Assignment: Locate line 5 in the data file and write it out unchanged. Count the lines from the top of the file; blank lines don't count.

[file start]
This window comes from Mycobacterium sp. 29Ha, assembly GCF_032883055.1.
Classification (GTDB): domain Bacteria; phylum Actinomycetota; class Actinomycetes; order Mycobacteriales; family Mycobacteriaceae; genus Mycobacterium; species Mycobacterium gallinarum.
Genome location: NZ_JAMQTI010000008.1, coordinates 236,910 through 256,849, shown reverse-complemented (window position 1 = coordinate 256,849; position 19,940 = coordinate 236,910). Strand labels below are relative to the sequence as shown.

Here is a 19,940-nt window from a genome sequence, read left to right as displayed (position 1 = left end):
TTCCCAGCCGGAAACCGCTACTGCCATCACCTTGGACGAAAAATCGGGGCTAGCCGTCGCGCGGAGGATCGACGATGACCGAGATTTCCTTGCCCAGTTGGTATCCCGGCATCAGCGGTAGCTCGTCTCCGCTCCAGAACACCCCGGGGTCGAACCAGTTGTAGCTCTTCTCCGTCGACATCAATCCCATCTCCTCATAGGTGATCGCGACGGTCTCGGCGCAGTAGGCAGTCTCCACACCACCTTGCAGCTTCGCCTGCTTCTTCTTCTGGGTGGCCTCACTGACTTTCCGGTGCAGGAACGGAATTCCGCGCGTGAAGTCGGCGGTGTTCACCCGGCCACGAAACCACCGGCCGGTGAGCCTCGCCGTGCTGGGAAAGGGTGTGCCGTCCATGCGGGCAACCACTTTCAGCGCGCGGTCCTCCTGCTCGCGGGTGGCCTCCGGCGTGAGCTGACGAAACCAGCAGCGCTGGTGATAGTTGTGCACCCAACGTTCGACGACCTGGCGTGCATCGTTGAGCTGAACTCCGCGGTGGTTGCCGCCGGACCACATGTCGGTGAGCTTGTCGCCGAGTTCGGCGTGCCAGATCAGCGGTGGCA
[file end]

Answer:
TTCCCAGCCGGAAACCGCTACTGCCATCACCTTGGACGAAAAATCGGGGCTAGCCGTCGCGCGGAGGATCGACGATGACCGAGATTTCCTTGCCCAGTTGGTATCCCGGCATCAGCGGTAGCTCGTCTCCGCTCCAGAACACCCCGGGGTCGAACCAGTTGTAGCTCTTCTCCGTCGACATCAATCCCATCTCCTCATAGGTGATCGCGACGGTCTCGGCGCAGTAGGCAGTCTCCACACCACCTTGCAGCTTCGCCTGCTTCTTCTTCTGGGTGGCCTCACTGACTTTCCGGTGCAGGAACGGAATTCCGCGCGTGAAGTCGGCGGTGTTCACCCGGCCACGAAACCACCGGCCGGTGAGCCTCGCCGTGCTGGGAAAGGGTGTGCCGTCCATGCGGGCAACCACTTTCAGCGCGCGGTCCTCCTGCTCGCGGGTGGCCTCCGGCGTGAGCTGACGAAACCAGCAGCGCTGGTGATAGTTGTGCACCCAACGTTCGACGACCTGGCGTGCATCGTTGAGCTGAACTCCGCGGTGGTTGCCGCCGGACCACATGTCGGTGAGCTTGTCGCCGAGTTCGGCGTGCCAGATCAGCGGTGGCA